Virtual Iron Software within the next three months will roll out a version of its data center virtualization software that will support Intels chip-level virtualization technology.
The Lowell, Mass.-based company will demo the software next week at the Intel Developer Forum in San Francisco, said Mike Grandinetti, vice president and chief marketing officer for Virtual Iron.
Grandinetti said Virtual Iron has been working with the Intel Virtualization Technology for more than six months as it readied its Virtual Center Platform virtualization product and Data Center Manager to support the on-chip capabilities.
The chip maker, through its investment arm, Intel Capital, was the lead investor in Virtual Irons $8.5 million Series C capital campaign last year. Having such a close relationship with Intel gave Virtual Iron a head start on some of its competitors in working with Intels virtualization technology, Grandinetti said.
“It gave us early access to their technology, ahead of the rest of the industry,” he said.
Virtualization enables users to run multiple operating systems and workloads on a single physical server by creating virtual machines. Virtual Irons technology helps virtualize data center resources, including servers, I/O and storage, and manage those virtualized environments.
Both Intel and rival Advanced Micro Devices are arming their next round of processors with on-chip virtualization capabilities designed to help make virtualization software from the likes of Virtual Iron, VMware and SWsoft run better and more efficiently.
Intel already has put its virtualization technology in some of its chips, and will outfit the rest—including its upcoming “Montecito” Itanium processor —this year. AMD will introduce its AMD Virtualization Technology in its next generation of chips in the middle of this year.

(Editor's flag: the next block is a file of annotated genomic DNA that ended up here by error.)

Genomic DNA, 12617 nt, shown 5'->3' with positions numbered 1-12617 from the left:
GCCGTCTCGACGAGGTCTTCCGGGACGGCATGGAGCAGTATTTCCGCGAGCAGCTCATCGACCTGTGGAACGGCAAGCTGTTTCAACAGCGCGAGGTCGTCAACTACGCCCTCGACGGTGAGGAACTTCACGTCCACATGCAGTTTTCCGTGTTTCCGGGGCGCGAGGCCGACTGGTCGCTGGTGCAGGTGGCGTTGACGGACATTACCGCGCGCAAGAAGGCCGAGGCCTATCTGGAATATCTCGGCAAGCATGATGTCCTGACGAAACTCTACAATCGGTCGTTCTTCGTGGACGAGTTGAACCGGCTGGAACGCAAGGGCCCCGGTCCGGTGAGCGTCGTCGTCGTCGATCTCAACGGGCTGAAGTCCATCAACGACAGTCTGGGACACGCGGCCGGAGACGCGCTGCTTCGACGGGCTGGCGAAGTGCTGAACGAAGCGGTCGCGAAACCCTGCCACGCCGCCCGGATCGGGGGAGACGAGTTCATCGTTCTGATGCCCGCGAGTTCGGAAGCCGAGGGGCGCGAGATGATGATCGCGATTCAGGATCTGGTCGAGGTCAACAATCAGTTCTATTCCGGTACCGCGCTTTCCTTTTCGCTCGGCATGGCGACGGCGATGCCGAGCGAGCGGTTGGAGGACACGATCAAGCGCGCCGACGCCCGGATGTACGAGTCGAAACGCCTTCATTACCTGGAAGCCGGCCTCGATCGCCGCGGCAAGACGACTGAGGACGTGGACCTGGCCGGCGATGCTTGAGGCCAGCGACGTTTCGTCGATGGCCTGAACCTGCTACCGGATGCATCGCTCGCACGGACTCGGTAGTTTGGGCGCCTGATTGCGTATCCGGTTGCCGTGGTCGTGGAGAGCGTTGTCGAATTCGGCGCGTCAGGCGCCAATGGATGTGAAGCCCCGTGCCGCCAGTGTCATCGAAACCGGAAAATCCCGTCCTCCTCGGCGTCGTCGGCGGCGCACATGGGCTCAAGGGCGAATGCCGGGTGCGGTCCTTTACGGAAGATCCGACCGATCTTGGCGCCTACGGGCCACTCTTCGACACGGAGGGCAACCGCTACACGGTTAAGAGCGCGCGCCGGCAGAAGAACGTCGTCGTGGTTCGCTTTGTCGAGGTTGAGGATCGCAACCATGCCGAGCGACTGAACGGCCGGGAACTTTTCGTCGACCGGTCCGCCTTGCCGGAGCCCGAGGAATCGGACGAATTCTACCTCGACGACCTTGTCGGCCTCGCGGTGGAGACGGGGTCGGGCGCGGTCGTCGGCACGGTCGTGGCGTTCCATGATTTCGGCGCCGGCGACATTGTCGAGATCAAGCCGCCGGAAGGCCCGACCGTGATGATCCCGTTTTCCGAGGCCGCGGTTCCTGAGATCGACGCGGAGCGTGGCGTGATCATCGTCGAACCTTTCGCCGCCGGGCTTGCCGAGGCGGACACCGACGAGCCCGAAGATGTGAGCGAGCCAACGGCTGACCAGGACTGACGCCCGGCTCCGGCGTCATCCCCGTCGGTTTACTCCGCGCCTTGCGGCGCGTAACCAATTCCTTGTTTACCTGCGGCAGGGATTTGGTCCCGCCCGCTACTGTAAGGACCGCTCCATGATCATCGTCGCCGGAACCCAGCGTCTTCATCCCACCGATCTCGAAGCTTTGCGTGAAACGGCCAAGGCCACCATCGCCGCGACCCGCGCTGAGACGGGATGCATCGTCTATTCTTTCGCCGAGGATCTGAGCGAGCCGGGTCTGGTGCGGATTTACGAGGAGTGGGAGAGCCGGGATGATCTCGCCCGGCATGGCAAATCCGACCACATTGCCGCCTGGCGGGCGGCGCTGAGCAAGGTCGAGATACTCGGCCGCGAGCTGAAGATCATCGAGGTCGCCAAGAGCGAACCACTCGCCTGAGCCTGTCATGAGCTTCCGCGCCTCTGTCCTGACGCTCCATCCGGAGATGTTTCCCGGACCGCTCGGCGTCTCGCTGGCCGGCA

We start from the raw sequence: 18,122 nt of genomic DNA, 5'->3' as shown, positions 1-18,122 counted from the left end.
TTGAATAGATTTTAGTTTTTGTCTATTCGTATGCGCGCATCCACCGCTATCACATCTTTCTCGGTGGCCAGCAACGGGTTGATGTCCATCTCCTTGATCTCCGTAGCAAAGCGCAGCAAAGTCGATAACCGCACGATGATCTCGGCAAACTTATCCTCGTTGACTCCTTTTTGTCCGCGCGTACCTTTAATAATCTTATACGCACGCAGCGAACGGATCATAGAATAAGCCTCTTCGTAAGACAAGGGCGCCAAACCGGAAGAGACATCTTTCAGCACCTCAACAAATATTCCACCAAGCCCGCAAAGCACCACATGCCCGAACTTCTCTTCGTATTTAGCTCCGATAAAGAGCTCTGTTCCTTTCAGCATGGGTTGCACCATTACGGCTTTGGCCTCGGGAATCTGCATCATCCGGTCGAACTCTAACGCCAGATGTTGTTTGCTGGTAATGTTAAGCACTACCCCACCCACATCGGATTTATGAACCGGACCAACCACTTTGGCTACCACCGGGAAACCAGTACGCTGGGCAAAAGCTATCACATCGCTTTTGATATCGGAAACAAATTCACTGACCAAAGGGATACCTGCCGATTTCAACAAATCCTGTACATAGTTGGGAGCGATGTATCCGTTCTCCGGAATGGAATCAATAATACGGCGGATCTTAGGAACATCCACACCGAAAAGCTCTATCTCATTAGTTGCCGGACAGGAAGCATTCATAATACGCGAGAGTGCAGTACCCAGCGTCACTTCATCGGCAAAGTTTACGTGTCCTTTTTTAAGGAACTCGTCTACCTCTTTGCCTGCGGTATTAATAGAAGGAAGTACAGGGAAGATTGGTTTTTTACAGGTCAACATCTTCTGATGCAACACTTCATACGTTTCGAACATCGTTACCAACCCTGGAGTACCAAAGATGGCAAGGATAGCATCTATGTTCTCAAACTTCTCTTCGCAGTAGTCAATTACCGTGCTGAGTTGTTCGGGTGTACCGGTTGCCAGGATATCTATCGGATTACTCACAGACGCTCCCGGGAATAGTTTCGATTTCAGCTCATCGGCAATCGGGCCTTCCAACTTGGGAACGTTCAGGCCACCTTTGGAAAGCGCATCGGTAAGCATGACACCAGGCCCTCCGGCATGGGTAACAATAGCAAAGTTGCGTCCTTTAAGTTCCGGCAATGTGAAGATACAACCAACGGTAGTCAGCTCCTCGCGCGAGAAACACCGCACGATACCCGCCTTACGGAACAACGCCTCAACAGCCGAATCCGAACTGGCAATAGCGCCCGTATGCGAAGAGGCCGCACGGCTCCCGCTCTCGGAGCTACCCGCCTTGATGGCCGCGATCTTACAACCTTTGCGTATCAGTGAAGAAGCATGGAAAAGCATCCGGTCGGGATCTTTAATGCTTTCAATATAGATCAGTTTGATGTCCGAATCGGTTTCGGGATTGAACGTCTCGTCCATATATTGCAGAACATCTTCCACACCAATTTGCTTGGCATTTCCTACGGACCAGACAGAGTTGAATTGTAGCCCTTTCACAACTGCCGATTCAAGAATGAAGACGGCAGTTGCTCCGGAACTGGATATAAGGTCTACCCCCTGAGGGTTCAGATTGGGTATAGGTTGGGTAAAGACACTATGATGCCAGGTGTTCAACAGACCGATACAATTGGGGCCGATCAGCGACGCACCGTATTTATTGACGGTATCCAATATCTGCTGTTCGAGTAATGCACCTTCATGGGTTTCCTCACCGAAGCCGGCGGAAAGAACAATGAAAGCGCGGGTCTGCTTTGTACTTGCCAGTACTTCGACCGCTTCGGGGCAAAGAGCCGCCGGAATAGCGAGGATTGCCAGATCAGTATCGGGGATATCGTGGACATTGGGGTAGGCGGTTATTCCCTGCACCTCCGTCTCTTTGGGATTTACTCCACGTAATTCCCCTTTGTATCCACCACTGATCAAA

Virtual Iron also will support AMDs technology, Grandinetti said.
Intels on-chip capabilities will virtualize the entire Intel instruction set, taking that load off the hypervisor virtualization software, Grandinetti said. That will improve the performance of the virtualization software, he said.
“[Customers] want to run larger and larger workloads on their virtual machines, but they need better performance to do it,” Grandinetti said.
The hardware-enabled virtualization also will enable both 32- and 64-bit operating system and application support, and will lead to smaller and less complex hypervisor software, he said.
Grandinetti said the Intel partnership is only the latest in a string of agreements the company has made with technology leaders. In February, the company announced that its virtualization software now ships with Novells SUSE Linux Enterprise Server 9 OS. The month before, Virtual Iron joined Sun Microsystems Partner Advantage Program.